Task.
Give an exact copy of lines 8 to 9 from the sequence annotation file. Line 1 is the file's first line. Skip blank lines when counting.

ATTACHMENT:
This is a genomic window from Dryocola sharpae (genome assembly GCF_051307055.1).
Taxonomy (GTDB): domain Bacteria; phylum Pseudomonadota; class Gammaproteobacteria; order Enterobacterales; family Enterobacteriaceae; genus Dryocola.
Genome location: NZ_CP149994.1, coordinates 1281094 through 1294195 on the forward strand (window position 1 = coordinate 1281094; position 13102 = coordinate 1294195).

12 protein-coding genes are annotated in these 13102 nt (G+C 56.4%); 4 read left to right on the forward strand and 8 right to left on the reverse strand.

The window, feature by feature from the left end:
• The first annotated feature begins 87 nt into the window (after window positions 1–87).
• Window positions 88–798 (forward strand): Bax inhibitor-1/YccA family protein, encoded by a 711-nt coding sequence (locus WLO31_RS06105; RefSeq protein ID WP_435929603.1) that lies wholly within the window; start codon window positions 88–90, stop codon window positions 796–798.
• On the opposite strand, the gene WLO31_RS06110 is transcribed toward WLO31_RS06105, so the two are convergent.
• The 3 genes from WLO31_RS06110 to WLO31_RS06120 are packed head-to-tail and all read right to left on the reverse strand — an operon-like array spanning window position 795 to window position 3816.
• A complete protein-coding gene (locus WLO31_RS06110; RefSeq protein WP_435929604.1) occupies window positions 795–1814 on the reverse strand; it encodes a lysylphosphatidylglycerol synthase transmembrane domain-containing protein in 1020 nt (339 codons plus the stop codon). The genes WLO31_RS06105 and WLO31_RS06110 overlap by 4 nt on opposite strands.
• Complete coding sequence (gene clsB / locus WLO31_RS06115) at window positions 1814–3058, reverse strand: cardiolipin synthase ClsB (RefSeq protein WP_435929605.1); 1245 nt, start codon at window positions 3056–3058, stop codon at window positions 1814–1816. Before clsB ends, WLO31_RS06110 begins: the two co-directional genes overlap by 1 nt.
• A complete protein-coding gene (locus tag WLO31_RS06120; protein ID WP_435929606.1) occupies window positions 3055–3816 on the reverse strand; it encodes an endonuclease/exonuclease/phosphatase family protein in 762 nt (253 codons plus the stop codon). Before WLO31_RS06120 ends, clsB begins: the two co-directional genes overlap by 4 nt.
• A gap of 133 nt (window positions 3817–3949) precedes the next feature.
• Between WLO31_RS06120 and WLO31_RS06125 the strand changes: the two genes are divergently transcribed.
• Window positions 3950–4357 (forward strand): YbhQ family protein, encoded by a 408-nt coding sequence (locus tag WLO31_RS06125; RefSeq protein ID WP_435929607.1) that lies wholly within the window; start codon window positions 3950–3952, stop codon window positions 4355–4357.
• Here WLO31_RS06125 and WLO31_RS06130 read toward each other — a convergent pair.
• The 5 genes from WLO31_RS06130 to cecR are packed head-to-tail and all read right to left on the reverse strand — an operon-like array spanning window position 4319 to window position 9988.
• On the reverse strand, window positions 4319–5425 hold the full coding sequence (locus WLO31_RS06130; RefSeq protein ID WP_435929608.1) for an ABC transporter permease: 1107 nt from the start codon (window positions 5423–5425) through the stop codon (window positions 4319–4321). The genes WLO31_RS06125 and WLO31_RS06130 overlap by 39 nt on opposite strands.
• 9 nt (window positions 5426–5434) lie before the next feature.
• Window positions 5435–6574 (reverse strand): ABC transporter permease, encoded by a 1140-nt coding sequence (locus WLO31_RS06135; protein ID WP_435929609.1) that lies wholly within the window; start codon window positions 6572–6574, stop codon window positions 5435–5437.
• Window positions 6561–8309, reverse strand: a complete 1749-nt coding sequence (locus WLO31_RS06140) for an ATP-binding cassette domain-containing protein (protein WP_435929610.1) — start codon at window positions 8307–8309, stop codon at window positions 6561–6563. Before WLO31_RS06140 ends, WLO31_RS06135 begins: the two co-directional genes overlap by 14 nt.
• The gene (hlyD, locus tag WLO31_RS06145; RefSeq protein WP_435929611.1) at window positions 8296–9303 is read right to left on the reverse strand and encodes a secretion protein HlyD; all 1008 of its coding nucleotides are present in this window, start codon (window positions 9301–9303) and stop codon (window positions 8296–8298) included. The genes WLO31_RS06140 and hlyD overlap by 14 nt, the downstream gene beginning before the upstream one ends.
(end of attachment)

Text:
• On the opposite strand, the gene WLO31_RS06110 is transcribed toward WLO31_RS06105, so the two are convergent.
• The 3 genes from WLO31_RS06110 to WLO31_RS06120 are packed head-to-tail and all read right to left on the reverse strand — an operon-like array spanning window position 795 to window position 3816.